Then I went to the flower market downtown where around the rim of it are a handful of vendors selling live plants.  A very squatty, older, indigenous woman wearing the standard Panama hat, started rattling off plant names and prices and deals, etc that did nothing but whiz over my head.  Rooted roses were $2.50 each, or 3 for $5.  SOLD.  I needed tall plants, short plants, inside plants, outside plants....everything under the sun.  So, I bought and bought and bought.  Now I needed pots (messettas).   I've never seen a shop that sells them so I wondered where I would get them.  Solution.  She marches me a half block down the street and into a typical colonial building, to the interior courtyard and unlocks an old door.  She climbs over the debris and motions me inside.  I hit the motherlode!!  Behind that door was a huge pile of clay pots that looked like a dumptruck had simply backed up and unleashed its' load.  So, I climbed and clamored and scrounged and found pot after pot....large, medium, small, flat-sided (for hanging on walls), long rectangles, you name it.

Now, soil.   Where does one buy soil?  No problemo.  She had big gunny sacks piled high filled with nutient-rich hummus composted organic STUFF.  Ok, gimme one of those, too.

End result?  Five 4ft plants, 2 palms, 2 large Hybiscus, 5 roses, 1 orchid, 25lbs of dirt/mulch, 1 diffenbachia, 2 geraniums, 1 fern, a half dozen 4-6" plants of various types, 5 large pots, 6 med pots, 5 small pots, 2 long rectangular pots, 2 wall pots (with 1 flat side).   That's 2 dozen plants and and 20 clay pots!!  Cost?  $160.  What I got would easily be over $500 in the US of A.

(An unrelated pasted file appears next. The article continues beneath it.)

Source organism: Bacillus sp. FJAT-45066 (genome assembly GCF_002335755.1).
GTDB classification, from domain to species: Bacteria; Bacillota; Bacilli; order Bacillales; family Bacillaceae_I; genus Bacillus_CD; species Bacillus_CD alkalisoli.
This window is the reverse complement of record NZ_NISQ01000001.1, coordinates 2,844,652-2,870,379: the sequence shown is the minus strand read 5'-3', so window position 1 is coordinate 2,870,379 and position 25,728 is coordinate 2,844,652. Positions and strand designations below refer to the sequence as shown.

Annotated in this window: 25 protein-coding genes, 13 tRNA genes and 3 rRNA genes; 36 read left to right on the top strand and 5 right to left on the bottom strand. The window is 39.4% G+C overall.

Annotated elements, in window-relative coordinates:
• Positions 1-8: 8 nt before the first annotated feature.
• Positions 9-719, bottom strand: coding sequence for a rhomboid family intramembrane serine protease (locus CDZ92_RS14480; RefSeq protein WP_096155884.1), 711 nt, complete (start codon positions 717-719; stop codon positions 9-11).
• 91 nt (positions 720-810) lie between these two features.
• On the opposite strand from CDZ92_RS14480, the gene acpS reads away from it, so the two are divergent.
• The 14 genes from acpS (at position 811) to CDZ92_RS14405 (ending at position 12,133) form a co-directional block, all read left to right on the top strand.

All that would make a guy hungry.  So, I went to lunch at a cafe on the edge of the main park.  With table service, I had a double-layered grilled club sandwich with chicken, bacon, lettuce, tomato, cheese, and egg with potato chips.  And a latte.  Ended it all with a chocolate dipped ice cream cone.  Cost?  $4.70

I just got home from the grocery store.  When it comes to the mainstream supermarket, I don't see stunning price differences, but I have observed significant differences in the stock.  For example, there are very little refrigerated items in grocery stores here, aside from the meat section.  Milk and juices are in rectangular boxes on the shelf, eggs are on the shelf (gasp!).  AND I have yet to see ONE product anywhere that resembles Lean Cuisine, Weight Watchers, Healthy Choice, etc etc.  No frozen pizzas (but there's plenty of fresh pizzarias around town) and only a small section of ice cream.  Hmmm...wonder what all this says?  Absolutely no doubt, Ecuadorians are not push-button meal-makers.  They cook from scratch....like my MAMA did!!

Some of my pots-n-plants stash.  I admit, I'm a plantaholic!!

Monday, April 18, 2011

Poh Puree